Mary Tamm: 1950 – 2012

It is a strange feeling, learning that someone you grew up watching on television has passed away.  Such is the case with Doctor Who, which I have avidly followed since I was eight years old.  Recently, several past regular actors from the show have died, namely Nicholas Courtney, Elisabeth Sladen, and Caroline John.  Unfortunately, a fourth name has now joined that list: Mary Tamm, the actress who portrayed Romana during the Sixteenth Season of Doctor Who, passed away on July 26th after a year and a half long battle with cancer.  Tamm was 62 years old, too young an age by my estimation.

Prior to her involvement with Doctor Who, Tamm appeared in the 1973 film adaptation of the Frederick Forsyth novel The Odessa File.  In 1977, she was approached by Doctor Who producer Graham Williams to play Romana, a female Time Lord who would embark with the Doctor, then portrayed by Tom Baker, on a season-long quest to locate the six segments of a cosmic artifact known as the Key to Time.  Tamm was drawn to the part by the promise that Romana would be the Doctor’s equal, independent and intelligent.

Romana was certainly a distinctive figure.  Brimming with knowledge and confidence, she was a posh, sophisticated woman with an incredible sense of fashion.  During her season on the show, she sported a series of stylish ensembles, carrying herself with elegant dignity.

Mary Tamm as Romana in the Doctor Who serial The Androids of Tara

Mary Tamm as Romana in the Doctor Who serial The Androids of Tara

In addition to her undeniable air of cultivation, Romana was also actually more intelligent than the Doctor himself.  However, being much younger than him, and having just come from a sheltered existence on the Time Lord world of Gallifrey, it could be argued she was naïve as to the actual dangers of the real world.  One of the aspects of her relationship with the Doctor would be her university education versus his “street smart” knowledge of the universe gained from centuries of travels.  I found this to be interesting source of both drama and humor.  However, this dimension of their characters’ interchange would actually contribute towards Tamm’s decision to depart from the show.

By the end of the Sixteenth Season, Tamm felt she had taken the character of Romana as far as she could.  In a 1991 interview with Doctor Who Magazine, she explained “I realized that I was never going to be on a level with the Doctor intellectually and the fact that Romana was a Time Lord graduate didn’t help her. She had all the text book knowledge but none of the Doctor’s experience and application.”  She added “I felt the role wasn’t stretching me enough as an actress and therefore I was not prepared to tag along with Tom Baker for another nine months just feeding him lines.”

Tamm was “instrumental” in convincing the powers-that-be to hire actress Lala Ward as her replacement on Doctor Who.  At the start of the next season Romana regenerated into her new form, although Tamm was unfortunately not on hand to film the transition.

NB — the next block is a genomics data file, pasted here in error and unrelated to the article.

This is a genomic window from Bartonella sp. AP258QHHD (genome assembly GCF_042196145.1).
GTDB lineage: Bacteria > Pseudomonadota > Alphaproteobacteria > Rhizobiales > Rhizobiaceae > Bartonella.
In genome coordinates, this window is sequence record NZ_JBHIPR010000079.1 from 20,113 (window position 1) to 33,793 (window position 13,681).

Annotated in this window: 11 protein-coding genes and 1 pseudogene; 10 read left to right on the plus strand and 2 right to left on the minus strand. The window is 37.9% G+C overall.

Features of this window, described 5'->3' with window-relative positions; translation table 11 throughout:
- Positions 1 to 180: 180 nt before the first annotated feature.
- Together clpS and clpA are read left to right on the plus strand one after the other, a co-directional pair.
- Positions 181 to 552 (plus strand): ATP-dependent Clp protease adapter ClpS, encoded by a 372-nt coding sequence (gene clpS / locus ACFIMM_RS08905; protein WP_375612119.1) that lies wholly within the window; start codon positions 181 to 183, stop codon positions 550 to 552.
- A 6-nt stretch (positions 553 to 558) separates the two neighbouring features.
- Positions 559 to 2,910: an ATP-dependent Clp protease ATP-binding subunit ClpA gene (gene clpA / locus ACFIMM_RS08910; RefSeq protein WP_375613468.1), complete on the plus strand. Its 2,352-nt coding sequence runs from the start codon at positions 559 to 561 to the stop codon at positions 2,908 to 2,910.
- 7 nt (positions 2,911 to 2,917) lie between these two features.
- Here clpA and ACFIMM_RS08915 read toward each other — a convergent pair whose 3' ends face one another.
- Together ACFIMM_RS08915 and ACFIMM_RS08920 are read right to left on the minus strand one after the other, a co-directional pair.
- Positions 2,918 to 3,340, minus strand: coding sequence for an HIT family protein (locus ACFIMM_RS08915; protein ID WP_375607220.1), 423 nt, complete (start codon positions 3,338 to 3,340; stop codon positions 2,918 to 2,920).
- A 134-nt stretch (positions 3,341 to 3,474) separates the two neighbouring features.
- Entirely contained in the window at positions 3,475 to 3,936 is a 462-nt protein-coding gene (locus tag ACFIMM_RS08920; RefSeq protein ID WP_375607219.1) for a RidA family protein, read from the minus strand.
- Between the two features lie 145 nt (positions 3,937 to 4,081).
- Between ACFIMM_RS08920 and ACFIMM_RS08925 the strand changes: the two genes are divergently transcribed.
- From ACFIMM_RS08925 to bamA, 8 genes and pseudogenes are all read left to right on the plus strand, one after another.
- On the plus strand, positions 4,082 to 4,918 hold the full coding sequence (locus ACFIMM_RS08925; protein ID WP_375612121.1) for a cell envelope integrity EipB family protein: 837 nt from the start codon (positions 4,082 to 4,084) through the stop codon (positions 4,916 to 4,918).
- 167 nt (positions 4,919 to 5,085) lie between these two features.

After her time on Doctor Who, Tamm went on to a long & successful career in British television.  In recent years she returned to the world of Doctor Who, performing in several of the Companion Chronicles releases from Big Finish.  Earlier this year, she was reunited with Tom Baker for a series of full cast audio plays set between her final television story, “The Armageddon Factor,” and her regeneration, in effect a Season 16.5, so to speak.  These are scheduled to be released by Big Finish in early 2013.

One of my favorite Tom Baker serials is from the Key to Time season, namely “The Pirate Planet” which was written by Douglas Adams shortly before he found fame as the author of The Hitchhiker’s Guide to the Galaxy.  “The Pirate Planet” may not have been the strongest story in terms of its treatment of Romana that season, or in spotlighting Tamm’s acting abilities (that would undoubtedly be the also-excellent “The Androids of Tara” by David Fisher) but it’s a marvelous adventure.  Among its strengths is the interplay between Tamm and Baker.  I’m looking forward to re-watching that story again soon.

Despite her short time on Doctor Who, Mary Tamm made an indelible impression on the show.  Even though she was not able to stretch the boundaries of the role of the Doctor’s assistant as far as she had hoped or wanted, I think she was certainly one of the actresses who helped to lay the groundwork for more assertive, independent companions to appear on the show in the future.

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Putting the Squeeze on Coney Island

I’ve had this blog for a few months now, and I realized that I haven’t written anything about music.  I actually do listen to a lot of music.  It’s just that I find it a difficult subject to speak about.  If you’ve read my comic book reviews, you may have noticed that I focus on plot and characterization, but not nearly as much on artwork.  I sometimes find it a struggle to intelligently write about the elements of illustration and storytelling.  Likewise, along those lines, it’s very difficult for me to explain precisely why I like or don’t like certain music.  So don’t expect to see too many music reviews here!

Anyway, this summer there’s been the 34th annual Seaside Summer Concert Series going on at Coney Island.  Usually the shows are held on a Thursday night, which is a bit of a problem for me, because it takes a long time to travel to Coney Island from where I live.  So if I have work the next day, it’s not a great thing for me to have to try to make my way home from there after the show, and then be at the job a few hours later.  I just seem to need more sleep than most people.  So I hadn’t gone to any of the concerts this year.